I feel like a total slacker for neglecting my blog so much in the last few weeks. Apologies to the few of my friends who keep up with it. There’s a variety of reasons why: As I mentioned previously I had been trying to put my nose to the grindstone and get through Ninja Gaiden 2. I’d also not been playing much Oblivion since I had a backlog of Garn entries to write. That’s becoming a real bummer with the current format I’m using – I’m really excited to play but can only play so much before I need to stop and find time to write about what I’ve played. I’ve also been trying to get my America’s Army 3 clan off of the ground which I’ll write a lot more about soon. Probably my main excuse is that I usually write my blog entries during my downtime at work but due to changing positions and some new, major projects I’ve had very, very little useful downtime over the last few weeks.
Anyway, I did it! About two weeks ago now I managed to beat Ninja Gaiden 2 on warrior difficulty. Like the first game the difficulty kind of plateaued towards the middle – sure, they’d keep throwing new enemies at you but they didn’t necessarily get any harder, just different and, thankfully, I never ended up getting anywhere close to as pissed off at the game as I did earlier on. I ended switching from using my trusty leveled up Dragon Sword to my even trustier leveled up Eclipse Scythe and never really looked back.
The most notable thing about the finale of the game had to be the 9 (yes, 9!) boss battles more or less back to back in the last 3 levels of the game. Luckily only one, the second to last one, gave me any real trouble. Like the first game I’m shamefully sort of proud to have struggled through and beaten a game so few others have. I almost immediately changed my XBL avatar to a NG2 one in celebration. I can’t imagine playing it again any time soon through and hats off to the few, extremely hardcore players who continued upwards through the higher difficulty modes. No thanks!
“I’m so glad Amazon.com doesn’t have this problem.”
I moved on to the next game in my backlog queue, Battlestations: Midway for the Xbox 360, and man is it interesting. I don’t think I’d call myself a huge military/war buff compared to a lot of people out there but I do have an above average appreciation for such things and this is an entirely different take on the World War II genre. It reminds me of some sort of twisted interpretation of what Battlefield: 1942 was originally promised to be back before it was released and a lot of people didn’t think it’d ever work. “Wow man, you can run around on the ground, fly planes, drive tanks, even sail ships!” So yeah, Battlestations: Midway is like that, only as a real time strategy game instead of a first person shooter. Ok, that statement didn’t make much sense but I was totally asleep when I originally wrote it. 😉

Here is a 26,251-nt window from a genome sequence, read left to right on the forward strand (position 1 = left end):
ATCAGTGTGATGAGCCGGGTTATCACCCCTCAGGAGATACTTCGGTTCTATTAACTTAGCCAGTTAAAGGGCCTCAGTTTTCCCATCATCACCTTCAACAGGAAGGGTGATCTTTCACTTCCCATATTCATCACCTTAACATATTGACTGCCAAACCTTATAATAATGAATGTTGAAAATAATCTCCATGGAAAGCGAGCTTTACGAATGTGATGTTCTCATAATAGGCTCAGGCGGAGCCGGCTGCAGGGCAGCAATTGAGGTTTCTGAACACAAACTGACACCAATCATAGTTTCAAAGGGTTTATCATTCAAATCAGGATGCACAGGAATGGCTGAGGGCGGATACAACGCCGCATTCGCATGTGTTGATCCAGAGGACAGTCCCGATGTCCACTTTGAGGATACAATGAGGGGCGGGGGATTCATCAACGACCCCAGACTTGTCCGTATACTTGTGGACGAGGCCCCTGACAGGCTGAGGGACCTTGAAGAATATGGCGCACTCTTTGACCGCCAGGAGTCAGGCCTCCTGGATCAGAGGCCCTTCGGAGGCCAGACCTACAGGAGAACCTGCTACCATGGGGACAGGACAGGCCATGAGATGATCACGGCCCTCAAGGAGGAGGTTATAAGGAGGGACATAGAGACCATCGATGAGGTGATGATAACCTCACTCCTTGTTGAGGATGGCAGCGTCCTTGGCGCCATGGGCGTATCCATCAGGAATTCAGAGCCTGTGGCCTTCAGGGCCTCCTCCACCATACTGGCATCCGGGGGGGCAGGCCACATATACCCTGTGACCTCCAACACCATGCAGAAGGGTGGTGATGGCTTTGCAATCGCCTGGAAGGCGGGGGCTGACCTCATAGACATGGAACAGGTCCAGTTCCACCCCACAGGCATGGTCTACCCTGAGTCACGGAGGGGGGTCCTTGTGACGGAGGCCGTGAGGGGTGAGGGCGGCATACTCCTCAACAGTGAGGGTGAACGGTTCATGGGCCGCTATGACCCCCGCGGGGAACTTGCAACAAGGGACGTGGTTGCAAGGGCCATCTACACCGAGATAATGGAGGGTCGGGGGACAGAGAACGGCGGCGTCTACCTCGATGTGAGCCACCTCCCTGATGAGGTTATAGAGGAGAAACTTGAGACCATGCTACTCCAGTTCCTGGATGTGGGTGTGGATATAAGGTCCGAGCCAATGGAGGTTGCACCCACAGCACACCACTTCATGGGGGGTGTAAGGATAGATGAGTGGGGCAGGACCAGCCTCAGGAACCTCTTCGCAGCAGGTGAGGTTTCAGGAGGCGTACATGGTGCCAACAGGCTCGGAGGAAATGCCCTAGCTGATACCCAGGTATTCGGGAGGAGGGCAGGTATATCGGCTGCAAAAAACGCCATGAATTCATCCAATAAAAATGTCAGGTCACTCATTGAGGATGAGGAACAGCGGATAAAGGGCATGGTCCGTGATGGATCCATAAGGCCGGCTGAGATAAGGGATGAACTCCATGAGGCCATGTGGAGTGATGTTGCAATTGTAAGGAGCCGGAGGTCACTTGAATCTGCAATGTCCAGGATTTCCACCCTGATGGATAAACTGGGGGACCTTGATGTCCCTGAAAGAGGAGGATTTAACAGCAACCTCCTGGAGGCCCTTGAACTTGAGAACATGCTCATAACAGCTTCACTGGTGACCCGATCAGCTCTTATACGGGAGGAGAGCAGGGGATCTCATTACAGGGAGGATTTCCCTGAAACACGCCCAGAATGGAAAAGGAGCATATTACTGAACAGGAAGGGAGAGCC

I feel that I’m being somewhat inaccurate calling it an RTS though. It definitely is an RTS though it doesn’t have much in common by with the mainstream evolution of the genre. That is to say that there is no resource gathering and no base building. You simply have a bunch of different units, all vehicular, under your command. You also sometimes have units that can produce other units, most commonly aircraft carriers which can, of course, launch aircraft. Yes, given that his game focuses on the naval battles of the Pacific in World War II it mostly deals with ship (including submarine) and air combat.
You can direct your units’ targets, behaviors, and all of that, to some degree, both in game and by using a real time tactical map. You can also hop into any of these vehicular units and either observe or take over the controls yourself. The first person controls are mostly fairly arcadey though their are occasional simmy features thrown in. For example, the menu to manage assigning crew to repair damage to your ship is unlike anything I’d seen outside of a sim for years. Still, it all works out easily enough as long as you spend more time managing your units than of playing them.
“PT boat versus heavy cruiser, I wonder how this will turn out.”
Of course, like a lot of RTS games the single player campaign is far from the entire experience. Instead, you’re thrown into very specific scenarios with very specific units and objectives. I’m over half way through the single player campaign and ever since I put it down I’ve been pining for more. Despite the short campaign there are a number of single player “challenges” to play through as well.
Online is where this game (apparently) shines though, letting you and potentially three partners duke it out with up to four other people in anything goes, all units on the table, massive battles in and over the Pacific. The online is what originally got me interested in this game in the first place after reading recounts of some of the awesome, epic battles people were having over Live. I’m sure hardly anyone is playing it these days (especially with it’s sequel already out) and those who do are probably gods but I might end up giving it a try. I’m trying to burn through this one though, not making any special efforts for achievements or anything else before it’s on to the next game. At the very least it seems that my experience so far has bumped Battlestations: Pacific into my wish list.